12. Leaf, J. B., Leaf, J. A., Milne, C., Taubman, M., Oppenheim-Leaf, M., Torres, N., Townley-Cochran, D., Leaf, R., McEachin, J., & Yoder, P. (2016a). An evaluation of a behaviorally based social skills group for individuals diagnosed with autism spectrum disorder. Journal of Autism and Developmental Disorders. Google Scholar
  13. Leaf, J. A., Leaf, J. B., Milne, C., Townley-Cochran, D., Oppenheim-Leaf, M. L., Cihon, J. H., et al. (2016b). The effects of the cool versus not cool procedure to teach social game play to individuals diagnosed with autism spectrum disorder. Behavior Analysis in Practice, 9(1), 34–49.CrossRefPubMedPubMedCentralGoogle Scholar
  14. Leaf, J. B., Taubman, M., Milne, C., Dale, S., Leaf, J., Townley-Cochran, D., et al. (2016c). Teaching social communication skills using a cool versus not cool procedure plus role-playing and a social skills taxonomy. Education and Treatment of Children, 39(1), 44–63.Google Scholar
  15. Macdonald, R., Anderson, J., Dube, W., Geckeler, A., Green, G., Holcomb, W., Mansfield, R., & Sanchez, J. (2006). Behavioral assessment of joint attention: A methodological report. Research in Developmental Disabilities, 27(2), 138–150.CrossRefPubMedGoogle Scholar
  16. Mundy, P., Sigman, M., & Kasari, C. (1994). Joint attention, developmental level, and symptom presentation in autism. Development and Psychopathology, 6(3), 389–401.CrossRefGoogle Scholar
  17. Pollard, J. S., Betz, A. M., & Higbee, T. S. (2012). Script fading to promote unscripted bids for joint attention in children with autism. Journal of Applied Behavior Analysis, 45, 387–393.CrossRefPubMedPubMedCentralGoogle Scholar
  18. Sarokoff, R. A., & Sturmey, P. (2004). The effects of behavioral skills training on staff implementation of discrete-trial teaching. Journal of Applied Behavior Analysis, 37, 535–538.CrossRefPubMedPubMedCentralGoogle Scholar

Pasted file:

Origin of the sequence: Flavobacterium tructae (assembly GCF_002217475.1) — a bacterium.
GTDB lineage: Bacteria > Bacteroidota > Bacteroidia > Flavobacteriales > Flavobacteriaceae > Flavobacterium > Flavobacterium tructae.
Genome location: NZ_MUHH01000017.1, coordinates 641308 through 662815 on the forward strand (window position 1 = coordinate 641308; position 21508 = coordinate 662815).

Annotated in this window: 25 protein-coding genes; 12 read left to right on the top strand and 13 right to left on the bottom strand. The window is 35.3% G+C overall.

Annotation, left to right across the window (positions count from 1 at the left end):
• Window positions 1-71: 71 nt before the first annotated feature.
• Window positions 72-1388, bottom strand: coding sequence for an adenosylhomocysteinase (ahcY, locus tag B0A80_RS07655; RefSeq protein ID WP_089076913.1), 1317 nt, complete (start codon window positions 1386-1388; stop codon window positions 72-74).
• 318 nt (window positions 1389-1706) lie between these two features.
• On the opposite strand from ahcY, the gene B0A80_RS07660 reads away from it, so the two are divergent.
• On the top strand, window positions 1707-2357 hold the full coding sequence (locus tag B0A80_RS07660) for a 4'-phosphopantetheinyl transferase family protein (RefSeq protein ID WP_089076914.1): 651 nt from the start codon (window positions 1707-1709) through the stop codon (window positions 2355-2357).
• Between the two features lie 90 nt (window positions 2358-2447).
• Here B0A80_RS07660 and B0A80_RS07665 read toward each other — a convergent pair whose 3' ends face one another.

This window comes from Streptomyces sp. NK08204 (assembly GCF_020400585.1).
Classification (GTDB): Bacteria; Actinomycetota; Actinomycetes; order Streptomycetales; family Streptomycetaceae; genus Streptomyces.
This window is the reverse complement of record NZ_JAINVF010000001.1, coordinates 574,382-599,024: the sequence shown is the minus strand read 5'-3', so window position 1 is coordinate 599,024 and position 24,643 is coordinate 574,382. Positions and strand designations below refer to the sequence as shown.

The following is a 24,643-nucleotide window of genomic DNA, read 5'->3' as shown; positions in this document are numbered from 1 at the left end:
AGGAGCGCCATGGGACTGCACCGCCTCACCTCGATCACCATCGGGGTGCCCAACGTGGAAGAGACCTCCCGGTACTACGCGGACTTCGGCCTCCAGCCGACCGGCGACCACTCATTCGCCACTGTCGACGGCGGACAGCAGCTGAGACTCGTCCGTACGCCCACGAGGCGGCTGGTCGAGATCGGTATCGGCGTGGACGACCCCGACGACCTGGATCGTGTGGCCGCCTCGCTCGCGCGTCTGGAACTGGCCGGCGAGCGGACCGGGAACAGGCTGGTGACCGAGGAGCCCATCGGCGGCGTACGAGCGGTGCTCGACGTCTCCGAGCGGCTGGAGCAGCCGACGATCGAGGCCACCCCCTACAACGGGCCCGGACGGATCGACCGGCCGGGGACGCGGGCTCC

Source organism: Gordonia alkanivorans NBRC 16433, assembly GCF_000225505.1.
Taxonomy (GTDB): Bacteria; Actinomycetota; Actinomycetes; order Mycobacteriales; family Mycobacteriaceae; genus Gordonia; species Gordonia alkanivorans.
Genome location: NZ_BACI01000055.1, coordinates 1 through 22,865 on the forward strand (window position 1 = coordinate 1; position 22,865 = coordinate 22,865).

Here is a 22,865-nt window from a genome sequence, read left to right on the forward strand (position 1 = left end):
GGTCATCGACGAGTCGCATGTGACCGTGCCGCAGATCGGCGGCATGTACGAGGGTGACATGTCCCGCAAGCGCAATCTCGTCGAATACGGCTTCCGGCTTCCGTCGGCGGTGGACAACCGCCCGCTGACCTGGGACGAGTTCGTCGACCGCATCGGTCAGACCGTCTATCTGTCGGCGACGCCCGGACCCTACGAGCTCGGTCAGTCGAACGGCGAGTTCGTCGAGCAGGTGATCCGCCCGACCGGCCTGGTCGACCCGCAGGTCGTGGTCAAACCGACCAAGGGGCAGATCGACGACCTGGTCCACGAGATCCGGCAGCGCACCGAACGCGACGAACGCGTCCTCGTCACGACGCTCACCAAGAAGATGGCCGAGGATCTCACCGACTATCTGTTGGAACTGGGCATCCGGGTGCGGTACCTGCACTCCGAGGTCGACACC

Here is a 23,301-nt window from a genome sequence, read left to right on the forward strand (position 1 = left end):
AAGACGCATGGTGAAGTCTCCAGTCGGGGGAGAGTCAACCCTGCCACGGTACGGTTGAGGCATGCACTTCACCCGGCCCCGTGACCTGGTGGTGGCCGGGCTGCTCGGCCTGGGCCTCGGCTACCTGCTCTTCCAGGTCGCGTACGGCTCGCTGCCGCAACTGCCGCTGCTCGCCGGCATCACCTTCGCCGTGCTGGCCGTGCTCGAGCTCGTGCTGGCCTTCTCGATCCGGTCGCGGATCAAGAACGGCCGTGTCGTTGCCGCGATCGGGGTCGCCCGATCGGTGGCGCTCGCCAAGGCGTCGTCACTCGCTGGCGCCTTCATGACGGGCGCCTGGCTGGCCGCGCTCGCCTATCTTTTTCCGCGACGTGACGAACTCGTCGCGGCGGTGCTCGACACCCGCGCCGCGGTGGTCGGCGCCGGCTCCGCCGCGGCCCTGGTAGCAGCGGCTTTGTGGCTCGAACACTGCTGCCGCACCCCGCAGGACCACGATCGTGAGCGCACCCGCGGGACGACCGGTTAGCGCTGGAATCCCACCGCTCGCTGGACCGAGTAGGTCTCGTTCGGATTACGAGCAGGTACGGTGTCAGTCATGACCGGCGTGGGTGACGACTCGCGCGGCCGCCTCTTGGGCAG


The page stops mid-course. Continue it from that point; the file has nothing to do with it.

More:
19. Sarokoff, R. A., Taylor, B. A., & Poulson, C. L. (2001). Teaching children with autism to engage in conversational exchanges: Script fading with embedded textual stimuli. Journal of Applied Behavior Analysis, 34, 81–84.CrossRefPubMedPubMedCentralGoogle Scholar
  20. Taubman, M. T., Leaf, R. B., McEachin, J., & Driscoll, M. (2011). Crafting connections: Contemporary applied behavior analysis for enriching the social lives of persons with autism spectrum disorder. DRL Books.Google Scholar
  21. Taylor, B. A., & Hoch, H. (2008). Teaching children with autism to respond to and initiate bids for joint attention. Journal of Applied Behavior Analysis, 41, 377–391.CrossRefPubMedPubMedCentralGoogle Scholar
  22. Watson, P. J., & Workman, E. A. (1981). The non-current multiple baseline design across-individuals design: An extension of the traditional multiple baseline design. Journal of Behavior Therapy and Experimental Psychiatry, 12(3), 257–259.CrossRefPubMedGoogle Scholar
  23. White, P. J., O’Reilly, M., Streusand, W., Levine, A., Sigafoos, J., Lancioni, G., Fragale, C., Pierce, N., & Aguilar, J. (2011). Best practices for teaching joint attention: A systematic review of the intervention literature. Research in Autism Spectrum Disorders, 5(4), 1283–1295.CrossRefGoogle Scholar
  24. Wichnick, A. M., Vener, S. M., Pytrek, M., & Poulson, C. L. (2010). The effect of script-fading procedure on responses to peer initiations among young children with autism. Research in Autism Spectrum Disorders, 4, 290–299.CrossRefGoogle Scholar

Copyright information

© Springer Science+Business Media New York 2017

Authors and Affiliations

  • Christine Milne
    • 1
  • Jeremy A. Leaf
    • 1
  • Justin B. Leaf
    • 1
    • 2
  • Joseph H. Cihon
    • 1
    • 2
  • Norma Torres
    • 1
  • Donna Townley-Cochran
    • 1
  • Mitchell Taubman
    • 1
  • Ronald Leaf
    • 1
  • John McEachin
    • 1
  • Misty Oppeheim-Leaf
    • 1
  1. 1.Autism Partnership FoundationSeal BeachUSA
  2. 2.Endicott CollegeBeverlyUSA

Personalised recommendations